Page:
Filed under: Our Solar System
Today we’ll be taking a brief look at the planets in our solar system and getting comfortable with just what’s out there. There are many ways to approach science learning with little ones; one appoach is to introduce basic concepts at an early age and follow their interest. Memorization of key facts is not the most critical skill at this age; rather, I would encourage you to focus on two other aspects:
1. There are many worlds out there, both in our solar system and around other stars.
2. Each planet is different.
The second point is actually key. In our solar system, some are rocky, some are icy, and some are composed of swirling gases. In other planetary systems, there may be rocky, icy, gaseous, earth-like planets, and/or others that we can’t even imagine. We’re just beginning to discover planets around other stars, and we don’t even have the technology to really probe what the newly discovered planets are like at this point. Some may be very similar to Earth (many astronomers think this must be so), but we are only starting to discover their true natures. This is going to be a very exciting area of discovery over the next couple decades, as our kids grow up, so it’s nice to introduce them to it now.
But back to basics. There are eight planets in our solar system (Mercury, Venus, Earth, Mars, Jupiter, Saturn, Uranus, and Neptune). Three additional large bodies (Pluto, Ceres, and Sedna) have been recently reclassified as dwarf planets. There are thousands of smaller rocky or icy protoplanets called asteroids (the rocky ones) and comets (the icy ones). They all formed at about the same time, in what is called the primordial solar nebula.
All planets orbit the sun. Each orbit is an ellipse, and both orbital time and path are predictable using a simple mathematical relationship. Both the size and nature of the planets change with distance from the sun, among other factors. Here’s a brief introduction, just the facts that might fit on a name tag for each major planet:
Mercury - very small and very close to the sun. Mercury is a planet of extremes; the “daytime” side (facing the sun) is very hot, while the “nighttime” side (away from the sun) is very cold.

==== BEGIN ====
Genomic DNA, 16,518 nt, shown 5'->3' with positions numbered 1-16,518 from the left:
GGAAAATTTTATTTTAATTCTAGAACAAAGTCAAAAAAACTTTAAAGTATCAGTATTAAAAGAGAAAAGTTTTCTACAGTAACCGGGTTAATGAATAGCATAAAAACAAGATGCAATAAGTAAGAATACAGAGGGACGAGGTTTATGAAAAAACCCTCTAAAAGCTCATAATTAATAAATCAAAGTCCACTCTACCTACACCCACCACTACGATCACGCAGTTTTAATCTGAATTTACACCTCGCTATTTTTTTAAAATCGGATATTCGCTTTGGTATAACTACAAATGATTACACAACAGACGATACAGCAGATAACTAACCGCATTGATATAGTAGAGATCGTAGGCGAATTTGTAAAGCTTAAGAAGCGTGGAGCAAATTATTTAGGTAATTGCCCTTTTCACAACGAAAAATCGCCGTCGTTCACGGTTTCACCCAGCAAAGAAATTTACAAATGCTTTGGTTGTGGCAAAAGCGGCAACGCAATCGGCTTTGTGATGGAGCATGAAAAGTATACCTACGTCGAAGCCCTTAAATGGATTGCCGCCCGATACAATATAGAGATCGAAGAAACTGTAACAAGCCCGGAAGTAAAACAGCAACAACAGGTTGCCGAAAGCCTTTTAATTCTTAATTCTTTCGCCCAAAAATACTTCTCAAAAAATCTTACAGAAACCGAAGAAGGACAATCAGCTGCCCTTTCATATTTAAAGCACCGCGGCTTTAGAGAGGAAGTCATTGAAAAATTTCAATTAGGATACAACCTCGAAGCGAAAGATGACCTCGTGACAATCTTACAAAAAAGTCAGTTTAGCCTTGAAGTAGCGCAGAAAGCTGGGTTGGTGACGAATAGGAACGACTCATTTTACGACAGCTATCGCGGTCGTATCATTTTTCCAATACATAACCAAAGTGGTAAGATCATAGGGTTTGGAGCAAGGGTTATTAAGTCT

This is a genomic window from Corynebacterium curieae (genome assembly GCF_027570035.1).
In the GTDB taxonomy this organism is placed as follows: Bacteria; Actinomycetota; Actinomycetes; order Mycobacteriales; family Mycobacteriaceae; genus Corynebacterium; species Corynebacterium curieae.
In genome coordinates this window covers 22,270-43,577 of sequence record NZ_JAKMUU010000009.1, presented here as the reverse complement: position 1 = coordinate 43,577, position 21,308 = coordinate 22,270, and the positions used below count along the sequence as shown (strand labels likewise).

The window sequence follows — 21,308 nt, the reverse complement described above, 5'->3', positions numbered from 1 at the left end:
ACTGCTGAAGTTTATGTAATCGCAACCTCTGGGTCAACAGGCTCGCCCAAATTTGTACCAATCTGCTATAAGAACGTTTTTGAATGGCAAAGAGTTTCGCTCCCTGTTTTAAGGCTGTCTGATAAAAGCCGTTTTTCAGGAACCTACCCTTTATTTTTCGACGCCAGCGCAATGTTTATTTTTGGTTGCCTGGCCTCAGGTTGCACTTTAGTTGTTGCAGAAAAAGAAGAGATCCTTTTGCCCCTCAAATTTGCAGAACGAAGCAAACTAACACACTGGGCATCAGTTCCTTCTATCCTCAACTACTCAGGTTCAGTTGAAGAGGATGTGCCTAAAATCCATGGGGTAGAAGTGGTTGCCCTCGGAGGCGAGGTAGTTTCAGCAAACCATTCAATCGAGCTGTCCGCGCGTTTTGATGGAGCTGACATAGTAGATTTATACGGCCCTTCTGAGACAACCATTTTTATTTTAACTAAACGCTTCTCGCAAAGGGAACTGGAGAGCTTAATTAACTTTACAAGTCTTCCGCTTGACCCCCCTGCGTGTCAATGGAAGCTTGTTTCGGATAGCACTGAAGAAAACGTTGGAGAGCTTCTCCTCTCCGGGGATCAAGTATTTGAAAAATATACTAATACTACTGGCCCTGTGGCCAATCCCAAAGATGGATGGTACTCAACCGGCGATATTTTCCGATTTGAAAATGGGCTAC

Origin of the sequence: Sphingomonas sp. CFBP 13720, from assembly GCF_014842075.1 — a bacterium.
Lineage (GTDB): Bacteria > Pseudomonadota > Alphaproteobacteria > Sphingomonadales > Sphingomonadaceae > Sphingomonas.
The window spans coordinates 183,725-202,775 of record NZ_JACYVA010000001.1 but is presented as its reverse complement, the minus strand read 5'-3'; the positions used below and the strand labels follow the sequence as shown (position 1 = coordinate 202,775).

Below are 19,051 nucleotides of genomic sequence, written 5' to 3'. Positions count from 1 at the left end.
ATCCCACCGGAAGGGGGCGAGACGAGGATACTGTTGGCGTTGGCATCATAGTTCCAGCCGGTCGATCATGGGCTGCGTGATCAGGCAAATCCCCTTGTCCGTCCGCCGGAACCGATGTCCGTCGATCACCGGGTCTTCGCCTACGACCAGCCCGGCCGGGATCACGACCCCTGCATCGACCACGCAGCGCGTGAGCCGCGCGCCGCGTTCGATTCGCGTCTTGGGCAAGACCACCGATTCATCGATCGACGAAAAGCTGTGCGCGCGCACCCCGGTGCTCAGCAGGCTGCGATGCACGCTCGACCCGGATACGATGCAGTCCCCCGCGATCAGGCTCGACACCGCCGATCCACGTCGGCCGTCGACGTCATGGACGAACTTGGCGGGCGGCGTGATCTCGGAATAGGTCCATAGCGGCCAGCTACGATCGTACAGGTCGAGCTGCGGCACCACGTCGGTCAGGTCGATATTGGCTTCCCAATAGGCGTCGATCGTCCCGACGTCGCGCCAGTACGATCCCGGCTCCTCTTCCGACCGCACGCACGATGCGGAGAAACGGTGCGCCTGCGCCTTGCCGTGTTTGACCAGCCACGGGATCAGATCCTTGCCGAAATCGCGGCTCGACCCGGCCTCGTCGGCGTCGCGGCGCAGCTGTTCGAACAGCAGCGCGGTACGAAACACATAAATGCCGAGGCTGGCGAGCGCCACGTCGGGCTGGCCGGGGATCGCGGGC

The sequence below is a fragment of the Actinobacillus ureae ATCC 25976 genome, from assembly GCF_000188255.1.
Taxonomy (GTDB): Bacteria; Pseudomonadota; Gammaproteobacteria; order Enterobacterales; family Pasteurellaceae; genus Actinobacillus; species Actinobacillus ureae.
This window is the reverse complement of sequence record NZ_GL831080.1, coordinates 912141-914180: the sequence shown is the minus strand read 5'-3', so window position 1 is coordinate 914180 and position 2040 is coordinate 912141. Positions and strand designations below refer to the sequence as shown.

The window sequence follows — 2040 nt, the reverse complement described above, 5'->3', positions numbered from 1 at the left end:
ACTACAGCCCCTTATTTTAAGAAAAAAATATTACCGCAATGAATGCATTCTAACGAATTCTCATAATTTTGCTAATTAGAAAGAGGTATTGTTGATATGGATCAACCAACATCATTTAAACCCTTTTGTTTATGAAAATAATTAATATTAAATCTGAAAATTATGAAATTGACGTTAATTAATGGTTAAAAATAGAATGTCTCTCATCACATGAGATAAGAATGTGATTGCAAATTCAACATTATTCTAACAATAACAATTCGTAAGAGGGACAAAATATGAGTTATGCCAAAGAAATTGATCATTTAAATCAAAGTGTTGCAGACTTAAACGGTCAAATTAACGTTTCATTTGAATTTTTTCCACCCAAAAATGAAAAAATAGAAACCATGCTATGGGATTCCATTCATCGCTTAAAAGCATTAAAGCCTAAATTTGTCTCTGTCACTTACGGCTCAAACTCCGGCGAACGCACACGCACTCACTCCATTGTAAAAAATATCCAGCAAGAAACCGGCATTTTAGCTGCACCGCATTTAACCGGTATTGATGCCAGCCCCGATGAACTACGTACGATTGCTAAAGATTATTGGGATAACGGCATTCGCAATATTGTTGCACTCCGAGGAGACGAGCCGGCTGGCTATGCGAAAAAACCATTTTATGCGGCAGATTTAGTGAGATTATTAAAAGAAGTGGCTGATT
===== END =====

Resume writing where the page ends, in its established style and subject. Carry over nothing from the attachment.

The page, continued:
Venus - HOT! Venus is very hot and has active volcanos, quakes, and the accompanying scars covering its crust.
Earth – the perfect distance from the sun to support life; this planet is the only one that is known to have liquid water on the surface.
Mars – the red planet. Mars is very similar to Earth, but without an atmosphere, it can’t hold on to its water very long.
Jupiter - the largest planet, a gas giant. It is easily identified by the great red spot, visible in the picture below and through many observatory telescopes.
Saturn - also a gas giant. Although it is often pictured with two or three rings around it, there are actually hundreds of these dust rings, along with regular gaps where no dust or moons can be seen.
Uranus – another gas giant. Uranus gas is composed of water, ammonia, and methane. The methane above the atmosphere makes it look bluish-green.
Neptune – the farthest gas giant, mostly hydrogen and helium, with enough methane to make it look blue to us.
How to remember the names and order of the planets? Here’s a simple mnemonic to try: My Very Educated Mother Just Showed Us Neptune.
Tune in tomorrow for pictures, videos, and talk about the latest imagery of our closest star — the Sun!
Jupiter and Saturn, the gas giants, dwarf the smaller rocky and icy bodies of the solar system. The smaller planets in the front row are, from left to right, Earth, Venus, Mars, Mercury, and the dwarf planet Pluto.
Resource of the day: the planetary fact sheets at the Jet Propulsion Laboratory’s web site, http://www.jpl.nasa.gov/solar_system/planets/planets_index.html